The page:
When researchers analyzed the cases linked to Victoria schools between the start of the epidemic and the end of August 2020, they found that infections in schools reflected what was happening in the wider community. They also found that 66% of all infections in schools were limited to a single person.
This may seem encouraging, but we must remember that this virus is characterized by over-propagation events. We now know that around 10% of infected people are responsible for about 80% of secondary covid-19 cases.
Two relevant studies in Hong Kong and India revealed that approximately 70% of people did not transmit the virus to anyone. The problem is that the remaining 30% could potentially infect a lot of people. What happened in the Victorian schools is entirely consistent with this analysis.
The risk associated with schools increases with the level of community transmission. The international scene has made it clear.
What we know about outbreaks in schools, internationally
After the reopening of schools in Montreal, Canada, cases in school clusters quickly outpaced those in workplaces and health care settings combined. The president of the Quebec Infectious Diseases Microbiologists Association, Karl Weiss, said:
Schools were the engine of the second wave in Quebec, although the government does not recognize it.
A report from Israel’s Ministry of Health concluded that the reopening of schools played a relevant role in accelerating the epidemic in the country, and that schools can contribute to the spread of the virus unless community transmission is low.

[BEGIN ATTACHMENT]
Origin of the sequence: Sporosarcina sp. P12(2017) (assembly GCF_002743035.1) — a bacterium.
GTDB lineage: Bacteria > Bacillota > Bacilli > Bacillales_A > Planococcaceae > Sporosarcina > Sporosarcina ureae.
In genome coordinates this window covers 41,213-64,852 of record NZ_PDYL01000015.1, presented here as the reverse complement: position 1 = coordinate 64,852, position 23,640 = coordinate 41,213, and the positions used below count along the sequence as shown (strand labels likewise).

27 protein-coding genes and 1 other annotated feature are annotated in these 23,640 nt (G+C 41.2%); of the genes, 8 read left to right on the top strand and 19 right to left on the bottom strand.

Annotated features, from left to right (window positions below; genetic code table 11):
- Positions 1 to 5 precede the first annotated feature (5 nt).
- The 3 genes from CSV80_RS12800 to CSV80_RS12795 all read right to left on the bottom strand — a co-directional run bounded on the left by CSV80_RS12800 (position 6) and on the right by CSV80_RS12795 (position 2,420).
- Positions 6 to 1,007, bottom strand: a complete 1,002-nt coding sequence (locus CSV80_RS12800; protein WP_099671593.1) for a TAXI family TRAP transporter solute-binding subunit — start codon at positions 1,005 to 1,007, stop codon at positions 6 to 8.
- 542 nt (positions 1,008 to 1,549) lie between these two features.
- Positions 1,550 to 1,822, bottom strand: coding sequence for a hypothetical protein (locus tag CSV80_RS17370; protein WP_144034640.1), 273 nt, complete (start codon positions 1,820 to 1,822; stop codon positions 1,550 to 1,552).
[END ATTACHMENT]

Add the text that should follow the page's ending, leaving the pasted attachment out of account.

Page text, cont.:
In the Czech Republic, a rapid increase in cases following the reopening of schools led the mayor of Prague to describe the schools as a “covid exchange market”.
The opposite pattern has been observed when schools have closed. England has just witnessed a drop in new cases, followed by a return to growth, coinciding with the mid-term school holidays. This happened before lockdown measures were introduced in the UK.
These observations are consistent with a study examining the effect of imposing and lifting different restrictions in 131 countries. The researchers found that school closings were associated with a reduction in R, the measure of how fast the virus spread, while the reopening of schools was associated with an increase in R.
The risk has been more clearly explained by the president of the Robert Koch Institute, the German equivalent of the Centers for Disease Control and Prevention. Last week, the institute reported that the virus is being transmitted in schools and also in the community.
What we need to do
It will not be possible to control the pandemic if we do not address transmission from children. This means that we must take a proactive approach in schools.
At a minimum, precautionary measures should include the use of masks by staff and students (including elementary students). Schools must also improve ventilation and indoor air quality, reduce class sizes, and ensure that children and staff practice hand hygiene.
School closures also have a role to play. But they must be carefully considered because of the associated harms. But these damages are likely to be less than those caused by the epidemic.
In regions with high levels of community transmission, the temporary closure of schools should be considered. While a lockdown without school closings is likely to reduce transmission, it is unlikely to be fully effective.